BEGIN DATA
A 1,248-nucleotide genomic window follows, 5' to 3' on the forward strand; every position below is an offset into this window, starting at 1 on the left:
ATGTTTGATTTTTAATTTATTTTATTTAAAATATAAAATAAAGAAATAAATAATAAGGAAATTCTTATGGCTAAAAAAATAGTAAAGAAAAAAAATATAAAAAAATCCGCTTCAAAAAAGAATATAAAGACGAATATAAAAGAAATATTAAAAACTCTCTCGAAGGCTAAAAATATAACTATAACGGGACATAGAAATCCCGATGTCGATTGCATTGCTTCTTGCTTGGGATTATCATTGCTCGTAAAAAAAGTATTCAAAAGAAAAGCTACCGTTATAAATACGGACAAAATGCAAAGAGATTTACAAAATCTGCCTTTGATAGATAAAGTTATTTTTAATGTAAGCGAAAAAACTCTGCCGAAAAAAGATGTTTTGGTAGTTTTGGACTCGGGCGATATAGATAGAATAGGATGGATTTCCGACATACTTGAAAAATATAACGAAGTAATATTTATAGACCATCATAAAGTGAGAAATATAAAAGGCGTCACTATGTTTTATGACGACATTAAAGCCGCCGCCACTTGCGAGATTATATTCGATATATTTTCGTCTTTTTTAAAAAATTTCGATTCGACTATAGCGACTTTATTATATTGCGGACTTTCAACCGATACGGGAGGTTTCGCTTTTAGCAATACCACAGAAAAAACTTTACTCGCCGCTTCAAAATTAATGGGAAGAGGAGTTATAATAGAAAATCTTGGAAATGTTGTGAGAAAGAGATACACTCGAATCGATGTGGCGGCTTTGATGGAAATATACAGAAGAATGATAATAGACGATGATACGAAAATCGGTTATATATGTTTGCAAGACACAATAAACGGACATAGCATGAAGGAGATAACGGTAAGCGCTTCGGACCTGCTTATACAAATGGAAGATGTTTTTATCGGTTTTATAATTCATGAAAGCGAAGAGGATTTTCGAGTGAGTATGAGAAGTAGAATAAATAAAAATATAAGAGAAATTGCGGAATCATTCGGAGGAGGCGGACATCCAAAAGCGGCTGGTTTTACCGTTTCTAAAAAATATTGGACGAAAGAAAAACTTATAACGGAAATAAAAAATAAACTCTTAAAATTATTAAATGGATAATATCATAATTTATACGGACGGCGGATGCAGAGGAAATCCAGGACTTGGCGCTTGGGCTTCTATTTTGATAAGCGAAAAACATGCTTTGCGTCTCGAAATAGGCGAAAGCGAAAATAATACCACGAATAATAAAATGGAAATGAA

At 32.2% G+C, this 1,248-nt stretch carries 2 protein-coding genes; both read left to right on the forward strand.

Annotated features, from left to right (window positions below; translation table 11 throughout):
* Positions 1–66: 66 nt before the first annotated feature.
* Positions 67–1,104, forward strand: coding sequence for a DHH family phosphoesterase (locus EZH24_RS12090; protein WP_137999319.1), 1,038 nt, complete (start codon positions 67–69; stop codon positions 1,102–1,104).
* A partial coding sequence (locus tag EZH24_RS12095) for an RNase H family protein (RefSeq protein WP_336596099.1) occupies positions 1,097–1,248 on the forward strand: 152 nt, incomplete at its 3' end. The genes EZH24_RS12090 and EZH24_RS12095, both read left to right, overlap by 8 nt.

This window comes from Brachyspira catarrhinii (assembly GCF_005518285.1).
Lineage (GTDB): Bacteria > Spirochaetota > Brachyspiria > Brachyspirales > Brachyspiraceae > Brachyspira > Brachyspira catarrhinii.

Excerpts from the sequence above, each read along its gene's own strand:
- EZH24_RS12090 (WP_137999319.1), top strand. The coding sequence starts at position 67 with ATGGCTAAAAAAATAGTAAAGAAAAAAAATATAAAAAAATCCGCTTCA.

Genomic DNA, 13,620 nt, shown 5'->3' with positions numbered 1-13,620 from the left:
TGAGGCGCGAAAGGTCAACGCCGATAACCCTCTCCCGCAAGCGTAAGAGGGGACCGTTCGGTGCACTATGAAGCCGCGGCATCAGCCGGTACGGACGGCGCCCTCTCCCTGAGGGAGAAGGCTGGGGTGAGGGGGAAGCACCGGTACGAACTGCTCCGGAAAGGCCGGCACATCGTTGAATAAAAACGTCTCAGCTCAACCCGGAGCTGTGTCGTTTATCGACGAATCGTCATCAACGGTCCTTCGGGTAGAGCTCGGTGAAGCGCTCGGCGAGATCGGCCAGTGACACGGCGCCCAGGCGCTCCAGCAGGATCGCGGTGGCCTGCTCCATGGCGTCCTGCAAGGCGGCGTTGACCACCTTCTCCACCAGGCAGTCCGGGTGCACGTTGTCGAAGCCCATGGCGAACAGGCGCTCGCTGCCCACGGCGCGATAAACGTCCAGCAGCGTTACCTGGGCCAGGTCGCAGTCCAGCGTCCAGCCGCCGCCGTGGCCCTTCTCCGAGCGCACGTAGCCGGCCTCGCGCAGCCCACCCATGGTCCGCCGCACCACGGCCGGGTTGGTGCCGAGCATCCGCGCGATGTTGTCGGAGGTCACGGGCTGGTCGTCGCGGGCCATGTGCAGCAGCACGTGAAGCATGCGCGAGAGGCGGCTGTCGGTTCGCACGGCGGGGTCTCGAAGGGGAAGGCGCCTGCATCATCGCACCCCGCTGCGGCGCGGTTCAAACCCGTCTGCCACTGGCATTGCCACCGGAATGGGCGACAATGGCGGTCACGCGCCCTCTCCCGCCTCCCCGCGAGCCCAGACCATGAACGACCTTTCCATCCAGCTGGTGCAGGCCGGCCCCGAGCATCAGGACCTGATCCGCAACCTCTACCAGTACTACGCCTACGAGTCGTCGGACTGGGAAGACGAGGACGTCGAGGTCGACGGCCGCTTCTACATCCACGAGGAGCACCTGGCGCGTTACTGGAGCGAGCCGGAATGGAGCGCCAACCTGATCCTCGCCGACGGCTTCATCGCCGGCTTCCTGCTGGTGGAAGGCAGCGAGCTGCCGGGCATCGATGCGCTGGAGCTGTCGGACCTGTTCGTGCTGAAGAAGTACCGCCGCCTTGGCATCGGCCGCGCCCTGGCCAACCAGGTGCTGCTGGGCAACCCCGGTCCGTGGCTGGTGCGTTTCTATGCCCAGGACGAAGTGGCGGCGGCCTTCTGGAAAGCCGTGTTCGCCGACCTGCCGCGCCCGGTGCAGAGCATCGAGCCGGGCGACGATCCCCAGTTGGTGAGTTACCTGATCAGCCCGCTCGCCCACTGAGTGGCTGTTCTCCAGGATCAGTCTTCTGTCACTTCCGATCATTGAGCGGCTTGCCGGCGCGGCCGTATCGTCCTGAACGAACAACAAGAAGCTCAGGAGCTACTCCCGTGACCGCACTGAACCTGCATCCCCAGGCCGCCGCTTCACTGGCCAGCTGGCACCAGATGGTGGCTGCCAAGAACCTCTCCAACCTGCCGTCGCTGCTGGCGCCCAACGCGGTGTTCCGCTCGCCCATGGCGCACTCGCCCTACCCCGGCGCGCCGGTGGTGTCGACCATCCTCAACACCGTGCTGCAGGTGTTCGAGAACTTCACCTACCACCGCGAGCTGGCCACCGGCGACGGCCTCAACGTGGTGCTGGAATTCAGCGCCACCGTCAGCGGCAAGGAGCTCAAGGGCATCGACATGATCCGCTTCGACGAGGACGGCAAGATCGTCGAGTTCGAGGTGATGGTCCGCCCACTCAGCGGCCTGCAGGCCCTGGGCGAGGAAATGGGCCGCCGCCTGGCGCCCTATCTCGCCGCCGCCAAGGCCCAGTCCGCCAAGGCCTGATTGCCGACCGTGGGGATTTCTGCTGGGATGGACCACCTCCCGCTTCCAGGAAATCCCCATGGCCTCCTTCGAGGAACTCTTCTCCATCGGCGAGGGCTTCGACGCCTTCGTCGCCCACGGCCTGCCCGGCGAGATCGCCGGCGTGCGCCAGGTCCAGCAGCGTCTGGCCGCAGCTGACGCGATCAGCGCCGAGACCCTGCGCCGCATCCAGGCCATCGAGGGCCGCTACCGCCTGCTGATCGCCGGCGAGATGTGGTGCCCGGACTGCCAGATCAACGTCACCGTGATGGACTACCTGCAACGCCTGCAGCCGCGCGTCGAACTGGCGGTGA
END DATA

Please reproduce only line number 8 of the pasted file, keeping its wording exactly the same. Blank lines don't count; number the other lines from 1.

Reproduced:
This window comes from Brachyspira catarrhinii (assembly GCF_005518285.1).